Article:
Some 10,000 reinforcements have been sent to Crimea and are on high alert. Reinforcements have also been sent to join Russian troops in Transnistria and are also engaged in war games. The Russian amphibious force in the Black Sea has increased its BTG strength in recent days by one and a half units and six large Russian amphibious ships from the North and Baltic Seas Fleets have left Taurus, Syria for the Black Sea. These ships are likely carrying several BTGs and are capable of landing heavy tanks on Ukraine’s coast. They will join another five amphibious assault ships already in the Black Sea. Russia’s naval exercises continue in the Atlantic, Pacific, and Arctic oceans and surrounding seas, and the Strategic Rocket Forces will be carrying out missile drills in mid-February to warn-off NATO. According to U.S. intelligence, the Russians are preparing to film a staged attack on Russians by NATO-backed Ukraine forces as pretence for military action.

U.S. intelligence has said that Russia has only 70 percent of the forces in place that it needs for a full, all-out invasion of Ukraine. But Moscow has several options to deal with Kiev. It could simply say that the Donbas and Crimea are Russian and back away without further action. Putin could use the crisis to make Ukrainian businesses uninsurable and destroy the economy, and it could unseat or topple the Ukrainian government all without bloodshed.

In military terms, short of full invasion Moscow could seize Ukraine’s coast, again wrecking the economy. Russia could launch a limited offensive to seize the city of Kharkov, home of Ukraine’s defence industry. Or, it could take territory up to the Dnieper River, giving President Putin the strategic depth he longs for—both for Russia and for the seized Donbas. Lastly, Russia may be prepared for an all-out invasion of Ukraine, taking it all in one massive attack. The Ukrainian Army of 2014 is not the Ukrainian military of today. It is much more combat-ready, and better trained and equipped. But it is a David versus Goliath fight and bets are on Goliath.

The danger for the West is that the crisis continues to erode confidence in NATO, the EU, and the Liberal Democratic rules-based order that has existed since the Second World War. This is what the dictators want. The failure of NATO and the EU to deal effectively with the crisis and deter Russia will have global implications as China, North Korea, and Iran follow Russia’s lead and act out against their neighbours with the proven knowledge that the U.S.-led alliances are brittle and may break under the strain. Russia and China know this, and Putin is still hoping that the West will force Ukraine to make concessions to Moscow without a shot being fired. But Russia is not pinning its hopes on a peaceful solution. The Kremlin is prepared for war.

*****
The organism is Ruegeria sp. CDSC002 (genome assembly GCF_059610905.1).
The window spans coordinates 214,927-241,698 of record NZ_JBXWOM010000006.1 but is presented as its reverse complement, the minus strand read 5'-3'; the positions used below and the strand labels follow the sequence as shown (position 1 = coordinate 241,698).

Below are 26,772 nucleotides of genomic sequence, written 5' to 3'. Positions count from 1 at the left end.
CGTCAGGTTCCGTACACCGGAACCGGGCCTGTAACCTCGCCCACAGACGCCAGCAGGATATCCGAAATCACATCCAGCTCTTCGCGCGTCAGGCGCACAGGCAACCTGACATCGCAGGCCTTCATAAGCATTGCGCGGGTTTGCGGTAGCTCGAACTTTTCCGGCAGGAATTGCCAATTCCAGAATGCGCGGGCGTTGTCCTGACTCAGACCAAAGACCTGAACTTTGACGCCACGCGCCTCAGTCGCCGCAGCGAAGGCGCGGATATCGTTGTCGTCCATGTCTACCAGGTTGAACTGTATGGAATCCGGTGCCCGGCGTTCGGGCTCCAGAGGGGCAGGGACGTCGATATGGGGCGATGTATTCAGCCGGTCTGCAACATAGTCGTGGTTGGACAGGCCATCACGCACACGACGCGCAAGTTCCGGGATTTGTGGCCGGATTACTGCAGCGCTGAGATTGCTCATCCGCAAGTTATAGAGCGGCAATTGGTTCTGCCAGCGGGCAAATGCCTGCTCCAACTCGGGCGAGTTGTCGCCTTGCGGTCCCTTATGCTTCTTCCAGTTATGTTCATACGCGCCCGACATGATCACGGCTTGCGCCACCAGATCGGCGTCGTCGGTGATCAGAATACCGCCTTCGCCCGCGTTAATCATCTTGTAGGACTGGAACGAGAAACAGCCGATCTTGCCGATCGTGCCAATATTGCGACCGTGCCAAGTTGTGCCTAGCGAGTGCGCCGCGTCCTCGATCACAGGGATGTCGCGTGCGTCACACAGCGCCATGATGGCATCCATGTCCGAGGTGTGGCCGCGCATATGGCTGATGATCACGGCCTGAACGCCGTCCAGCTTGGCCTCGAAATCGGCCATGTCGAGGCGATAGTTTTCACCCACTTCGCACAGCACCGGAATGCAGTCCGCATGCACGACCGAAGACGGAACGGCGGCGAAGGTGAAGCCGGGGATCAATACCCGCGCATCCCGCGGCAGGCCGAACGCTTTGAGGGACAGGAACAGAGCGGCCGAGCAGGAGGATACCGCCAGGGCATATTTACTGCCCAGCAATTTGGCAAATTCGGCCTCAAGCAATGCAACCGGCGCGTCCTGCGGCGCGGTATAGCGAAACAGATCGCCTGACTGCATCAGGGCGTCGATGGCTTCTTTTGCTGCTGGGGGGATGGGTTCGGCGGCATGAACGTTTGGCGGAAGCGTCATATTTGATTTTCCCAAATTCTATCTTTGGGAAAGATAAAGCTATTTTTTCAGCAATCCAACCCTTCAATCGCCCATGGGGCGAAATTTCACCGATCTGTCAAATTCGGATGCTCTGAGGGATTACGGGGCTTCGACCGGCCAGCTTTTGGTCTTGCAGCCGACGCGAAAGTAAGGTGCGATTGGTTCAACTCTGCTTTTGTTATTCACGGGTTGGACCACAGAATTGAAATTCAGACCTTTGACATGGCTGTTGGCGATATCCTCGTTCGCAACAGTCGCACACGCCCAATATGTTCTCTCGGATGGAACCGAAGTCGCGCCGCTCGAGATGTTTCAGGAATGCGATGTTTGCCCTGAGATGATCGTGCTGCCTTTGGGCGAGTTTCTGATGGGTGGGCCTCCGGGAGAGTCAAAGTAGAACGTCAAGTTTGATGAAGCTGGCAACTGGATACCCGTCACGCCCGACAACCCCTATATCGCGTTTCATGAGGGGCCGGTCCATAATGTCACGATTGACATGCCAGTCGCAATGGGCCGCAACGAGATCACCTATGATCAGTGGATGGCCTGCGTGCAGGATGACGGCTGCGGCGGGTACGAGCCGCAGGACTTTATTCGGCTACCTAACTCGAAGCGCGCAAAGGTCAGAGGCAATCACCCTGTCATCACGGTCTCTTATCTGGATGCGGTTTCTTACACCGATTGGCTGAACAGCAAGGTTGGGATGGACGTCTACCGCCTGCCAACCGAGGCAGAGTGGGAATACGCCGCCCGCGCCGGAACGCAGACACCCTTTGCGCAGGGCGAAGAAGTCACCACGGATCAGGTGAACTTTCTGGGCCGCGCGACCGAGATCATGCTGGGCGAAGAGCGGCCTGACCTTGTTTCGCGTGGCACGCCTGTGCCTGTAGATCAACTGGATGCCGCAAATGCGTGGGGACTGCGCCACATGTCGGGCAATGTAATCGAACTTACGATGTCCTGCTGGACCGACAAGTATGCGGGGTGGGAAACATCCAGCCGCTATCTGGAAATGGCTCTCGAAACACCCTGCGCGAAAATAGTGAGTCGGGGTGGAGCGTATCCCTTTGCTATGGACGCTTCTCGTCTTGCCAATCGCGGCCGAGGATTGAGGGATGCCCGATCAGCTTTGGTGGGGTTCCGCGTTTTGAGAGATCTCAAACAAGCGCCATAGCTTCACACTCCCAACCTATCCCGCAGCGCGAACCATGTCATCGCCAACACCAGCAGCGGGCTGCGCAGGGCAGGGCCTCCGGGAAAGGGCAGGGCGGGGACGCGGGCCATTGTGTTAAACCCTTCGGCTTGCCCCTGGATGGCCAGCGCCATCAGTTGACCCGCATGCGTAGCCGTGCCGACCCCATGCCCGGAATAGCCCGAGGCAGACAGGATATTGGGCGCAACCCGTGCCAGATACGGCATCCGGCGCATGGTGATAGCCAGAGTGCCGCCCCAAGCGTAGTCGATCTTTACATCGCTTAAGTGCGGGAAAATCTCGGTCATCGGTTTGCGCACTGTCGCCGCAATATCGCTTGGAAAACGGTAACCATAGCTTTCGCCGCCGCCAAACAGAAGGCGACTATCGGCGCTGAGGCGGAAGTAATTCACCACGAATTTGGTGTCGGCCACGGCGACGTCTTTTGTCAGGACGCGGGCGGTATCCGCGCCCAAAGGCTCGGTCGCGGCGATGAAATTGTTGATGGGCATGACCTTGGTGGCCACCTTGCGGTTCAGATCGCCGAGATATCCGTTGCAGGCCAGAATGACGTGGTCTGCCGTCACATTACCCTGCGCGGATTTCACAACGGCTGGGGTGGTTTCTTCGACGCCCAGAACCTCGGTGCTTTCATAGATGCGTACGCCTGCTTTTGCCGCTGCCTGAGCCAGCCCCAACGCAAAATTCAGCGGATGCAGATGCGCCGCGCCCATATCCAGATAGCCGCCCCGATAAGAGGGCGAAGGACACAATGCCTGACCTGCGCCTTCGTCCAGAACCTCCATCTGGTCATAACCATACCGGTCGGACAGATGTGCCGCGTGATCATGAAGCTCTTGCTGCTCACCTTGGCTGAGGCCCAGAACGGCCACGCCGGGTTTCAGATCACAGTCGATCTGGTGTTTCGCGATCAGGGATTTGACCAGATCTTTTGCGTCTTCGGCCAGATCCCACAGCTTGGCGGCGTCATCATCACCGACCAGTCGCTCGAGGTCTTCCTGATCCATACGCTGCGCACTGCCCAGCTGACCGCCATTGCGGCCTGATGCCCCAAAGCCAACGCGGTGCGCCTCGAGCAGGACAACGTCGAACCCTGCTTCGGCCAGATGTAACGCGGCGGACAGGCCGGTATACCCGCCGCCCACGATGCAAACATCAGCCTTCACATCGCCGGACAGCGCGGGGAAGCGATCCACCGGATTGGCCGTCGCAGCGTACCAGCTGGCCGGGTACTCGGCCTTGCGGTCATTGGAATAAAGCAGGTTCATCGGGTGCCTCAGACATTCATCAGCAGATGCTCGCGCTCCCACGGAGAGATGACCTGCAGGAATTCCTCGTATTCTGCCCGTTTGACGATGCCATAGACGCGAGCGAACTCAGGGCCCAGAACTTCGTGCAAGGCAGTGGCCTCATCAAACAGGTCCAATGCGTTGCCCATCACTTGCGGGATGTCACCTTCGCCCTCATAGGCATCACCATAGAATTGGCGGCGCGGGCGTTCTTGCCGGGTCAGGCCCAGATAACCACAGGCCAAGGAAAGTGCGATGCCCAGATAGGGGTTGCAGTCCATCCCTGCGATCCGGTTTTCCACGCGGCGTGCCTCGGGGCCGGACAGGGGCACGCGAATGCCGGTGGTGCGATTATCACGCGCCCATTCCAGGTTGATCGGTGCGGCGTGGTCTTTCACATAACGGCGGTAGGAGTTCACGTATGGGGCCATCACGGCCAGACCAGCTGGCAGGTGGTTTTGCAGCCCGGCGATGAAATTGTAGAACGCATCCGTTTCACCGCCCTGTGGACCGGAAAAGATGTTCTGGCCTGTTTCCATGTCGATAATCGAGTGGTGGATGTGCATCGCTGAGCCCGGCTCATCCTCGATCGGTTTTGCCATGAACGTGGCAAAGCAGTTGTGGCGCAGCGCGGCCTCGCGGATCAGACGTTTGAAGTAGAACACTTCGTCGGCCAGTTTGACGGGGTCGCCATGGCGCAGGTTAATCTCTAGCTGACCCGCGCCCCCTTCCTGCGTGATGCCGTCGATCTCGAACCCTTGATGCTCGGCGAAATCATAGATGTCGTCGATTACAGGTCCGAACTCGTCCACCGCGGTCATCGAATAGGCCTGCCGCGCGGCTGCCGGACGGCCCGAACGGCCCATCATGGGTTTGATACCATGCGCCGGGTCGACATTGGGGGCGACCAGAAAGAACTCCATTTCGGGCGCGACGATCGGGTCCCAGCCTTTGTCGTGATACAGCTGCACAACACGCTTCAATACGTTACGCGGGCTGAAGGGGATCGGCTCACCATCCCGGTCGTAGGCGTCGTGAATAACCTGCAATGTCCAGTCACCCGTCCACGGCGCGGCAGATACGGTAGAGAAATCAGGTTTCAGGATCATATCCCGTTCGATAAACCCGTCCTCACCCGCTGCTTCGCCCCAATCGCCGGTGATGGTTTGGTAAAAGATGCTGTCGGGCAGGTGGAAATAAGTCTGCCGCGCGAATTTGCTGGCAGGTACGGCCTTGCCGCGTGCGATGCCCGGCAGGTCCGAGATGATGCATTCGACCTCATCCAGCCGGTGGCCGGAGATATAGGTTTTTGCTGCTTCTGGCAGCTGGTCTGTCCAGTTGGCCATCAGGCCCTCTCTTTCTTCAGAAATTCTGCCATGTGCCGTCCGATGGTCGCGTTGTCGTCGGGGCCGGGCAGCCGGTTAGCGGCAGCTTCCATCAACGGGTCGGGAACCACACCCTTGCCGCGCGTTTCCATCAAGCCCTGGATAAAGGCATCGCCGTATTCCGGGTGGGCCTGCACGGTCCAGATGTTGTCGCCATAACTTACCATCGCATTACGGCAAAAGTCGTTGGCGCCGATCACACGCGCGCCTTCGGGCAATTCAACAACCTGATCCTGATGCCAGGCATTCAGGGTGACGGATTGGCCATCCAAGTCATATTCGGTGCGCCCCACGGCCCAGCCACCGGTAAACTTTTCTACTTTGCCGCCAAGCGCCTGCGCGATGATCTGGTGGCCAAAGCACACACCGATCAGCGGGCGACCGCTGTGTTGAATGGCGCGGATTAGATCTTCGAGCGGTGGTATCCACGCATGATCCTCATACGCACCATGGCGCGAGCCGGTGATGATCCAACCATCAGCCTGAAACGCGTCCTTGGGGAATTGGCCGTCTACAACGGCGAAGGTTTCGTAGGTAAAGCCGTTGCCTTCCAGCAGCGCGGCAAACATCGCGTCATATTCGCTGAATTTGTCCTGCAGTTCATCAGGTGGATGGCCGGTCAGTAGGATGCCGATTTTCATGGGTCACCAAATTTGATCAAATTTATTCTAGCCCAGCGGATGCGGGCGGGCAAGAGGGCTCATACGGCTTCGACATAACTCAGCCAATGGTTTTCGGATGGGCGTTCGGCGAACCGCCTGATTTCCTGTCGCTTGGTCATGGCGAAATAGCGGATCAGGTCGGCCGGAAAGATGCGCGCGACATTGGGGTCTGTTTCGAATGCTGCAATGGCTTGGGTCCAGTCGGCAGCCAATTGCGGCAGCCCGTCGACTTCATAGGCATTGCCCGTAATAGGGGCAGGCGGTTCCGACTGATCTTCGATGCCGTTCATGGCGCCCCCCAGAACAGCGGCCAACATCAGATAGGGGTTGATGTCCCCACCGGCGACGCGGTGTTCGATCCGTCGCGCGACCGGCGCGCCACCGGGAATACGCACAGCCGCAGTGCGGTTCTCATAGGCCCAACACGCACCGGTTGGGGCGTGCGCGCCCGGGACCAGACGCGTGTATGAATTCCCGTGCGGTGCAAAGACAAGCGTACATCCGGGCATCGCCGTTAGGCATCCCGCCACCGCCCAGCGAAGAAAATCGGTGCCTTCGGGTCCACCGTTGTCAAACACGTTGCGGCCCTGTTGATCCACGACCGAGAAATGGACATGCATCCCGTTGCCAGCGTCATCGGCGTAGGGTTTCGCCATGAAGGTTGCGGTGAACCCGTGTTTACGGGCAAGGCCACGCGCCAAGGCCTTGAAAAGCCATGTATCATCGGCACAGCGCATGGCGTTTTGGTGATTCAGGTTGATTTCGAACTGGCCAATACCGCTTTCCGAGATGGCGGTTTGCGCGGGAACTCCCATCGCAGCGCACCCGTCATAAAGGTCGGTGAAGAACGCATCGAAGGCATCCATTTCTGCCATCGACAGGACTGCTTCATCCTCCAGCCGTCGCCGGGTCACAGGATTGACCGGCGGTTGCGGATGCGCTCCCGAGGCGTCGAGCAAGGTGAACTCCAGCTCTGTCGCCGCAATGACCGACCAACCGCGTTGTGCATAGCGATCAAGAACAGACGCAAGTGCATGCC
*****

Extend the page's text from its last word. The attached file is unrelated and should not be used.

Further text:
Games of brinkmanship are dangerous and can easily escalate. When the “balloon goes up” no one knows where it will stop. What happens if Russian or Belarusian forces cross over into Romania or Poland or there is a low-level firefight with a Baltic State? What happens if Russian or Belarusian forces seize the Suwalki Gap by “accident”? What will NATO and the EU do then? There is a great deal of room for strategic miscalculation here by both sides. More than 14,000 people have been killed since Russia invaded Ukraine in 2014 and seized Crimea. A new Russian invasion is expected to kill or wound another 25,000 Ukrainian soldiers, 4000 Russian troops, up to 50,000 civilian casualties, and create up to 5 million refugees. Surely the time has come for the West to bring in the devastating economic sanctions package they have talked about for a month as a preemptive move to get Moscow’s full attention and to deter a war before it starts. Targeted cyber action to remind Moscow that war is not without heavy cost would also be appropriate. Finally, the time has come to give Kiev the arms it needs to fight back. We may need them as a strong ally in the very near future.